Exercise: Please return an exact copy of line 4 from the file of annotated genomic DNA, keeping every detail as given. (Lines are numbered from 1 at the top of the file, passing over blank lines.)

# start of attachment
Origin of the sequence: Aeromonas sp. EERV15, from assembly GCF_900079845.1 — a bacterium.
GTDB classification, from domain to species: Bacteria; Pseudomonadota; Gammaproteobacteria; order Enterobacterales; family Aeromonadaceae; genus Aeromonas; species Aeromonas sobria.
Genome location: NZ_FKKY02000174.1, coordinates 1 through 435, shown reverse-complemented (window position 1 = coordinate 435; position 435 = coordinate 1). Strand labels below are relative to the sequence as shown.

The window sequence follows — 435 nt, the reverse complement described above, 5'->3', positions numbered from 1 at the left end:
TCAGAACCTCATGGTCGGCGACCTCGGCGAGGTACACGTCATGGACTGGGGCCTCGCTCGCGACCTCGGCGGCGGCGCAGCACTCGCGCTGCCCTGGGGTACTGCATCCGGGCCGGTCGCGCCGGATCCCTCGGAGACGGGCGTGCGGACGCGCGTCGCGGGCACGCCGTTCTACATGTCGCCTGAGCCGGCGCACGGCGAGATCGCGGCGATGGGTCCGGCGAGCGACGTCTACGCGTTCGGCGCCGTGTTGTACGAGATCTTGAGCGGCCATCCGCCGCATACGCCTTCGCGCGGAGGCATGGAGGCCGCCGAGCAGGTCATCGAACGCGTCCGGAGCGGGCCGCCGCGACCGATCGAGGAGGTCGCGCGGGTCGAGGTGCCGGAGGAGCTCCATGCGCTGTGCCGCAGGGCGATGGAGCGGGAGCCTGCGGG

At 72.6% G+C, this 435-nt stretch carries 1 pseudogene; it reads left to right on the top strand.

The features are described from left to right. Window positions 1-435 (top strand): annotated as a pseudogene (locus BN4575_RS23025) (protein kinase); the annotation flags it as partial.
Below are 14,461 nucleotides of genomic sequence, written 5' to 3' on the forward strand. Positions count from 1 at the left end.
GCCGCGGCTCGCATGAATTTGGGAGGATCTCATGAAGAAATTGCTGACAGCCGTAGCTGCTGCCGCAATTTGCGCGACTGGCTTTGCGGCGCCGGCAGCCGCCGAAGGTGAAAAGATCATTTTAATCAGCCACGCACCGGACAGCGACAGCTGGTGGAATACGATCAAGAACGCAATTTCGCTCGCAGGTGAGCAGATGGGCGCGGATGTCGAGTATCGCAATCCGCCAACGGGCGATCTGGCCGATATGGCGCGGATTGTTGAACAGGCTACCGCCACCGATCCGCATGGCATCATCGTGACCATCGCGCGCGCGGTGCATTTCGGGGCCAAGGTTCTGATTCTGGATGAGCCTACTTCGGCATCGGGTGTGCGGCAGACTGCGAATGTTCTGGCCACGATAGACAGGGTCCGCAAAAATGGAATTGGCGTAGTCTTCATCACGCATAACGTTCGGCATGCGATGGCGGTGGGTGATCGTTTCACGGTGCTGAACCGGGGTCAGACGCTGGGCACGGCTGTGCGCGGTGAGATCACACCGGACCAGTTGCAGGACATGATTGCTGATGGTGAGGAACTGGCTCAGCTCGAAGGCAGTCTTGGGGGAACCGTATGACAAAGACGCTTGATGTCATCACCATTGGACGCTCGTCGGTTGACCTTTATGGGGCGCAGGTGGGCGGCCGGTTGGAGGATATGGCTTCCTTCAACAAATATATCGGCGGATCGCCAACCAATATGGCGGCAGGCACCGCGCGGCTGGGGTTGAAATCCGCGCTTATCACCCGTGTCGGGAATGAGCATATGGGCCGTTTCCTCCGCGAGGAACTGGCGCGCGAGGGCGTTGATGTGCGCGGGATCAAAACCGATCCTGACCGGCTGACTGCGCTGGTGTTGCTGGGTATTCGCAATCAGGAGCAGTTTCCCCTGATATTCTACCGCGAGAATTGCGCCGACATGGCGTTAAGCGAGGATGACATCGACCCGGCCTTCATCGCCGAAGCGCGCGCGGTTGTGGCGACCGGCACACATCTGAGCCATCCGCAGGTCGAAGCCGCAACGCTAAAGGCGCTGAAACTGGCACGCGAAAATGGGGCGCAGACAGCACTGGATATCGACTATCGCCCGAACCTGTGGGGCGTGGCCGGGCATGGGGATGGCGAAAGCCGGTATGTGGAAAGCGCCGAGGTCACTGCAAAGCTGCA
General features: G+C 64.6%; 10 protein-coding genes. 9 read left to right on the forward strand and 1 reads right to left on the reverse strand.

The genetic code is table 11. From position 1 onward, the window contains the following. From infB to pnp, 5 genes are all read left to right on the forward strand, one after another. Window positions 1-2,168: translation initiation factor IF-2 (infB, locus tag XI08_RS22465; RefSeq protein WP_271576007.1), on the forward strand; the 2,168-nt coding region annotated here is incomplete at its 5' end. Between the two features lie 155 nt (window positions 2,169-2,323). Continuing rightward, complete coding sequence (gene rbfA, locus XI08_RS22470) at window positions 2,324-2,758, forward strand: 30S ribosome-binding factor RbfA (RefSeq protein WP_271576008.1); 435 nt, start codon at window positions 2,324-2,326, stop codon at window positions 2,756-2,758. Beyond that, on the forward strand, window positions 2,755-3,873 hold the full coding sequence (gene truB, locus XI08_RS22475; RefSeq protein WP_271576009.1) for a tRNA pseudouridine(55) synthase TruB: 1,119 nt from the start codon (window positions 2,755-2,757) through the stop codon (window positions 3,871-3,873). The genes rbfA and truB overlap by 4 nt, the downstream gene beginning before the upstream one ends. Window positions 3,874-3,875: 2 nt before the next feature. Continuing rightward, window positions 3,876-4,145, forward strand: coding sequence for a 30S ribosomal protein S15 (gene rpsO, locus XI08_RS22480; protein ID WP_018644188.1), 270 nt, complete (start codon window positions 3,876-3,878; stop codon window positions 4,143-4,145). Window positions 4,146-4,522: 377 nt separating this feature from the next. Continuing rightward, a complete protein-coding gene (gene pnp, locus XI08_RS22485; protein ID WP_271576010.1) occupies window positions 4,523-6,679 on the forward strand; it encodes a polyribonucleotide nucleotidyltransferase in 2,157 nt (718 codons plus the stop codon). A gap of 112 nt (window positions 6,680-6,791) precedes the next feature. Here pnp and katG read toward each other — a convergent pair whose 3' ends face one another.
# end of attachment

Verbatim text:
The window sequence follows — 435 nt, the reverse complement described above, 5'->3', positions numbered from 1 at the left end: